After Extraction of Wisdom Teeth
The removal of impacted teeth is a serious surgical procedure. Post-operative care is very important. Unnecessary pain and the complications of infection and swelling can be minimized if the instructions are followed carefully. The information below follows the same instruction listed on the “Wisdom Teeth After Surgery” card provided to you before leaving our office.
General Tips for the first week Following Your Surgery:
- Relax for the first few days! Watch movies, drink milkshakes, and take pain medicine if needed. Give yourself a comfortable experience.
- DO NOT use straws
- DO NOT spit (even when cleaning your mouth)
- DO NOT drink alcohol or smoke
- DO NOT eat hard, crunchy, spicy or hot food
DAY 1 (day of surgery)
- After leaving our office get a smoothie to take with pain medication and antibiotics. Taking medicine on an empty stomach will most likely cause nausea and it is important to have the pain medicine working fully when the numbness wears off.
- Take gauze out of mouth when eating or drinking (remember NO straws) and replace with new gauze directly after.
- Continue with a liquid diet for today. (ice cream, cool soup broth, yogurt, milkshakes).
- Keep gauze in place and avoid talking and touching the area. Change gauze every 30 minutes. Gauze is to be used until the bleeding stops, which is usually a few hours after surgery. If bleeding doesn’t stop use a moist tea bag. The wound(s) will continue to ooze for a few days.
- A blood clot will form within the tooth socket which is good and helps prevent dry socket. DO NOT rinse, brush or touch areas with finger or tongue.
- To stay ahead of pain take 600mg Ibuprofen every 6 hours (even if you don’t think you need it). If the pain has increased and your doctor has prescribed a narcotic, you may take it with Ibuprofen. DO NOT take narcotics with Tylenol as it is already contained within the narcotic.
- Ice the area 30 minutes on and 30 minutes off. Place ice pack back in the freezer when not in use.
Same as Day 1 except:
- Transition to soft food (mash potatoes, oatmeal, applesauce, soft pasta, fish, eggs) Make sure they are cooled down.
- Start brushing teeth GENTLY and avoid surgical site.
- Continue soft food diet but progress to more substantial food as tolerated.
- Swelling will be at its greatest on days 3 and 4.
- Stop using the ice pack and start using warm compress for comfort and healing.
- On day 3 start rinsing out the extraction site(s). Use the syringe and the prescribed antibiotic mouthwash (Peridex) or warm salt water. Continue to use the rinse for 7-10 days.
How to use the syringe:
- First make sure the plunger is pressed down to the bottom of the barrel. Then, place the tip in the liquid that you want to measure. Draw back on the plunger and the liquid will flow into the syringe.
- Stand in front of a mirror and gently pull back your cheek to see the surgery site. With the prescribed mouthwash or warm salt water in the syringe, place the tip near the surgery site (without touching it) and push the plunger slowly to release the liquid out to rinse.
- Avoid swishing the saltwater rinse in your mouth or spitting it out. Gently move your head to move the rinse around your mouth or use your tongue to help move the saline solution around.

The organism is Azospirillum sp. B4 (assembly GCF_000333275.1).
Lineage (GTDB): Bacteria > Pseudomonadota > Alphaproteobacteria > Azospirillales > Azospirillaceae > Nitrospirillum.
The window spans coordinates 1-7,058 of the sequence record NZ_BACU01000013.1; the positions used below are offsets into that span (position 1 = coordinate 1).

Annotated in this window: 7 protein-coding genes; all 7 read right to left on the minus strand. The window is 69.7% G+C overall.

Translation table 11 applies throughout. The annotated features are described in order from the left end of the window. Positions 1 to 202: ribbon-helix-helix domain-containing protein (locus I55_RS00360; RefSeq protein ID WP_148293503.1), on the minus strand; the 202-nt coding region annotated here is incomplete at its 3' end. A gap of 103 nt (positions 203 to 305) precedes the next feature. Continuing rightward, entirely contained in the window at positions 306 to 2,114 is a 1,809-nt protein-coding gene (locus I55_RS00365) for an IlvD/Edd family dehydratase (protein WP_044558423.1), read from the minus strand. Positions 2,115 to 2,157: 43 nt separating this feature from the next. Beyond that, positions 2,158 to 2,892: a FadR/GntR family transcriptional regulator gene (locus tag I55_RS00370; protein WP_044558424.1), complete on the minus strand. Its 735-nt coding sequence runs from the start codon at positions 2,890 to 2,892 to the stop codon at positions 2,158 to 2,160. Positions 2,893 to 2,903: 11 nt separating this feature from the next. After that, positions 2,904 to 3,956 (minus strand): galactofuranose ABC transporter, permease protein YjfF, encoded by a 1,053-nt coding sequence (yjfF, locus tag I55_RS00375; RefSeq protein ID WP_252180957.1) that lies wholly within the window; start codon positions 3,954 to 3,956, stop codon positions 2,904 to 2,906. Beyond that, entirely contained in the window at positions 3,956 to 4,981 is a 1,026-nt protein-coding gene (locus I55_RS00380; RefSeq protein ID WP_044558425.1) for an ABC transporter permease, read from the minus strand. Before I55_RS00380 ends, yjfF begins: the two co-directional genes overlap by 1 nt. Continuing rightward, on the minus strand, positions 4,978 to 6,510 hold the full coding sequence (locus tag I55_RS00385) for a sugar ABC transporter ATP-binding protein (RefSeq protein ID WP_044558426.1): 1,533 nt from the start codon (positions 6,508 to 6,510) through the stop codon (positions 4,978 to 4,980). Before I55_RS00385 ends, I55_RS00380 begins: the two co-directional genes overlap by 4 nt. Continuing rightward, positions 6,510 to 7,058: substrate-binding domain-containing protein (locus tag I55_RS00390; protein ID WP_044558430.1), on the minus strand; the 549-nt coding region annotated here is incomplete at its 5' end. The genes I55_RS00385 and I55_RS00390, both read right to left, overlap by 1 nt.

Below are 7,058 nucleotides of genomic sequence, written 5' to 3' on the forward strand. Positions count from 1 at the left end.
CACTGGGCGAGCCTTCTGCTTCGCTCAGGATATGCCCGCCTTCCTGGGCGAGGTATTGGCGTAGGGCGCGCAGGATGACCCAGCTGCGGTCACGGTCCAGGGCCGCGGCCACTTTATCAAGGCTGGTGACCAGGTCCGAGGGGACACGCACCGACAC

- After rinsing, lean over the sink and open your mouth to let the rinse fall out. Don’t spit.
- This should be done after meals and at bedtime as long as debris accumulates in the area.
- Stitches can start to dissolve as early as day 3.
When to Call Merrifield Oral Surgery?
- Pain and swelling increase after day 4
- Severe nausea or vomiting
- Bad taste or drainage in site
- Fever or chills
- Rash or adverse side effects from medications
- Pain in the ear or sensitivity to air after day 3.
When you are experiencing any of these symptoms please do not hesitate to reach out to our office to speak with an assistant or doctor. If it is after hours (4:30pm M-F) call Falls Church Office Phone Number 703-639-0027 and select option 2 to reach Dr. Pham.
A certain amount of bleeding is to be expected following surgery. Slight bleeding, oozing, or redness in the saliva is not uncommon. Excessive bleeding may be controlled by first rinsing or wiping any old clots from your mouth, then placing a gauze pad over the area and biting firmly for thirty minutes. Repeat if necessary. If bleeding continues, bite on a moistened tea bag for thirty minutes. The tannic acid in the tea bag helps to form a clot by contracting bleeding vessels. To minimize further bleeding, do not become excited, sit upright, and avoid exercise. If bleeding does not subside, call for further instructions. You should cover your pillowcase with something so that you don’t get any blood on it.
The swelling that is normally expected is usually proportional to the surgery involved. Swelling around the mouth, cheeks, eyes, and sides of the face is not uncommon. This is the body’s normal reaction to surgery and eventual repair. The swelling will not become apparent until the day following surgery and will not reach its maximum until 3-4 days post-operatively. However, the swelling may be minimized by the immediate use of ice packs. Two baggies filled with ice or ice packs should be applied to the sides of the face where surgery was performed. After 36 hours, ice has no beneficial effect. If swelling or jaw stiffness has persisted for several days, there is no cause for alarm, as this is a normal reaction to surgery. Thirty-six hours following surgery, the application of moist heat to the sides of the face is beneficial in reducing the size of the swelling.